Deciding when to harvest the grapes is one of the most important decisions a winemaker has to make. The quality of your wine is depended upon this choice. Every year a few weeks before harvest our winemaker constantly checks the grapes for maturity. Based on véraison (see previous article) the winemaker first estimates when the grapes might be ready to harvest, but this alone isn’t enough since the weather can easily change the ripening process.
Our winemaker measures the sugar levels in the grapes and tastes them to ensure that a nice balance between acidity and sweetness exists. The decision is make based on what we want. If we need more acidity we will harvest a bit earlier, this translates also into less sugar and less alcohol (different aromas and flavors also). On the other hand if we want more sugar we will harvest a bit later. If our grapes are not ripe then our wines will taste bitter and if our grapes are overripe then our wines will feel flat (Not enough acidity).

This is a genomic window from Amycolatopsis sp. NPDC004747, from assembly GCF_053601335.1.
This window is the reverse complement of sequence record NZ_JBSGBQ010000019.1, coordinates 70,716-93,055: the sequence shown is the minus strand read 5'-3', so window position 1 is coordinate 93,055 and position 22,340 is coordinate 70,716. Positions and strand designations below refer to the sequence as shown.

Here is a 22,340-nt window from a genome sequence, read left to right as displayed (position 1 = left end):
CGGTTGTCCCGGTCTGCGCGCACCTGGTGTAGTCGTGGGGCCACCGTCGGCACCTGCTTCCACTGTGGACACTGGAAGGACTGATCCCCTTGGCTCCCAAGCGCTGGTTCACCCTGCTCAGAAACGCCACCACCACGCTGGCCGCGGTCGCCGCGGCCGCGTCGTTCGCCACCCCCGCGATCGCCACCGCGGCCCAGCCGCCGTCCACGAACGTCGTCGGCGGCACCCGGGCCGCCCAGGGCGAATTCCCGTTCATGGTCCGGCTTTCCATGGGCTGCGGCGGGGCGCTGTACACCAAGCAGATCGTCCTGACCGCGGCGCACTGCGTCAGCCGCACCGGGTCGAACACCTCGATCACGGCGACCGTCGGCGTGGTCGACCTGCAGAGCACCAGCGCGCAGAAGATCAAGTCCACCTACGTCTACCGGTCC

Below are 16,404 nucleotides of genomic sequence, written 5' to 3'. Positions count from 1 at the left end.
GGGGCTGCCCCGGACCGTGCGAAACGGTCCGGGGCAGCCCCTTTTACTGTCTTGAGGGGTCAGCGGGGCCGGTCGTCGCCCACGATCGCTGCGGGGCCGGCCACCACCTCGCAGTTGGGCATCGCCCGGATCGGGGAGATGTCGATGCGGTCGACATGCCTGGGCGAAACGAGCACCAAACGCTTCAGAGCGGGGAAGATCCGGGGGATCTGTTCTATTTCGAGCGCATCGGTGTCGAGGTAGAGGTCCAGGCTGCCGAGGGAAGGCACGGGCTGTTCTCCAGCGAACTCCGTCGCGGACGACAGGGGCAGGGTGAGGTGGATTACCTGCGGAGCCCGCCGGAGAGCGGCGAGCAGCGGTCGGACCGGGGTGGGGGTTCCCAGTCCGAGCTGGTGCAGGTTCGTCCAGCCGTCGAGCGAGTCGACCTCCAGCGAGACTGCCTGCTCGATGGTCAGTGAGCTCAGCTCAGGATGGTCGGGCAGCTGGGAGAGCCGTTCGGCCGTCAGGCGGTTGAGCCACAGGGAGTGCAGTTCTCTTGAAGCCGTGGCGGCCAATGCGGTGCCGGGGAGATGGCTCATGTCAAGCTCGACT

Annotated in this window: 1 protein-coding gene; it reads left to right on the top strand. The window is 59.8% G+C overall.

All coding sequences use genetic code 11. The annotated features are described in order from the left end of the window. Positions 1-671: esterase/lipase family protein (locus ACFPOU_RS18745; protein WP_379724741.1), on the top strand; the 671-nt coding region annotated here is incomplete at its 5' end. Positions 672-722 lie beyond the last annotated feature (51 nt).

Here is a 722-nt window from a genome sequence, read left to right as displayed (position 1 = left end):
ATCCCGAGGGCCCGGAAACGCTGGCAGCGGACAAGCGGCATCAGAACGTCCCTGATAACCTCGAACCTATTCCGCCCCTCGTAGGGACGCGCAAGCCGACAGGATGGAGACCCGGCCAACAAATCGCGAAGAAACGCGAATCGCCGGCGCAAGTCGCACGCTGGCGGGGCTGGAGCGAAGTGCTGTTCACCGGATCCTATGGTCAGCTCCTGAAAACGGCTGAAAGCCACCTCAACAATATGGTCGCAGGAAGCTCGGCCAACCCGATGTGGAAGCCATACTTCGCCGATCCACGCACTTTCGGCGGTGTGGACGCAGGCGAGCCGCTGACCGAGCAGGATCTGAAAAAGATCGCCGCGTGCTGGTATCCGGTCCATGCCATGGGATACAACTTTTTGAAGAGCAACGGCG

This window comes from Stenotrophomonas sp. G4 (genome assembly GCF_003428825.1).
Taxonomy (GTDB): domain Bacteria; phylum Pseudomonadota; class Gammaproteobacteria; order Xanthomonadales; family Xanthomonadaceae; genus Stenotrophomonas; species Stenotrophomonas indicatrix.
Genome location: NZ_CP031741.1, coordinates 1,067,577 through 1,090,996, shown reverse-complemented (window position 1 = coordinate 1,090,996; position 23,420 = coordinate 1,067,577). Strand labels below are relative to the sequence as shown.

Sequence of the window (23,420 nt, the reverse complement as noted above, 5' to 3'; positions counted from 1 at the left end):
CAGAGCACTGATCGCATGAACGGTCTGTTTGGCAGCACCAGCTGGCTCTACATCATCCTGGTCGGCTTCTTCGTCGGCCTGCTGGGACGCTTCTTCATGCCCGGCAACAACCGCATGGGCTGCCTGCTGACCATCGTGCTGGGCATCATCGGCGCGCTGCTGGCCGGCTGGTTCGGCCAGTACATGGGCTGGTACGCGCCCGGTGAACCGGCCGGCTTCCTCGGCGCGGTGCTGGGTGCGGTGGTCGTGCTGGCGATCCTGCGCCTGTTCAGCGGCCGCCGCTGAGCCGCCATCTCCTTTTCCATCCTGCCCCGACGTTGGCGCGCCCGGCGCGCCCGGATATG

The winemaker has to ensure the sample of grapes used for tasting represents the whole plot (vineyard). Some vineyards might have several types of soil within them or some parts of them might be exposed to the sun less. In other words not all grapes within a vineyard ripen the same. Selecting grapes from several grapevines within the vineyard and different areas on the grapevine ensures a good sample.
The grapes are then crushed by hand and the sugar level is measured. Some grape are also tasted by the winemaker to ensure the grape flavors are balanced. Another good indicator for ripeness are the seeds. Seeds at the early stages are soft and green and as the grapes ripen they become harder and brown.
The first grapes to harvest will be Chardonnay and based on our samples this will be in just a few days.
Hope everyone has a great summer!